is a type of long-term care facility for elderly or disabled people who are able
to get around on their own but who may need help with some activities of daily
living, or simply prefer the convenience of having their meals in a central
cafeteria and having nursing staff on call.
This group living arrangement provides help with activities of daily living
such as eating, bathing, and using the bathroom, taking medicine, and getting to
appointments as needed. Residents often live in their own room or apartment
within a building or group of buildings and have some or all of their meals
together. Social and recreational activities are usually provided. Some assisted
living facilities have health services on site. Costs for assisted living
facilities can vary widely depending on the size of the living areas, services
provided, type of help needed, and where the building is located. Residents
usually pay a monthly rent and then pay additional fees for the services that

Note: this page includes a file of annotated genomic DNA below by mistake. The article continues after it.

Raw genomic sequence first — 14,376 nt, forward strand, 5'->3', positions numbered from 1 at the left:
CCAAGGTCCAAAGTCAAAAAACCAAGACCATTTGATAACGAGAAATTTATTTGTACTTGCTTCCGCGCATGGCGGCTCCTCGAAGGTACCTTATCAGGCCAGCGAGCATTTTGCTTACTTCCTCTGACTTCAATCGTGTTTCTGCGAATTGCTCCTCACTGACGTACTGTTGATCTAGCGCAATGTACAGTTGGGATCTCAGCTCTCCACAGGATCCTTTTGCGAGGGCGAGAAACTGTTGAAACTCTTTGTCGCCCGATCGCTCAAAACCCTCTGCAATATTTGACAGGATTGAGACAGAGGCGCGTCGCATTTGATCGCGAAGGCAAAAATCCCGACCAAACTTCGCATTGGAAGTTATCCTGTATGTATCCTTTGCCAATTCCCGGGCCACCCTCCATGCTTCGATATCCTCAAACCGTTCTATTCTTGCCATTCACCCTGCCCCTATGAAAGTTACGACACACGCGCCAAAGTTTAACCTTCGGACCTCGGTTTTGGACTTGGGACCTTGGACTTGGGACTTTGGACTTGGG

they get. In 2001, the typical cost of living in an assisted living facility
ranged from $900 to $3,000 per month, but costs can be higher in urban areas or
in upscale facilities.
Assisted living is regulated differently in each state. In most states,
assisted living is licensed as a single entity that provides housing and
services to residents. However, in a growing number of states a new model of
assisted living has emerged, in which the housing and services are separate. In
this model, while the building is required to comply with the jurisdictions'
relevant codes and requirements for multi-unit housing, it is not licensed, but
instead makes arrangements with licensed service agencies to provide services to
residents. The new model blurs the lines between assisted living, independent
senior housing, and home care.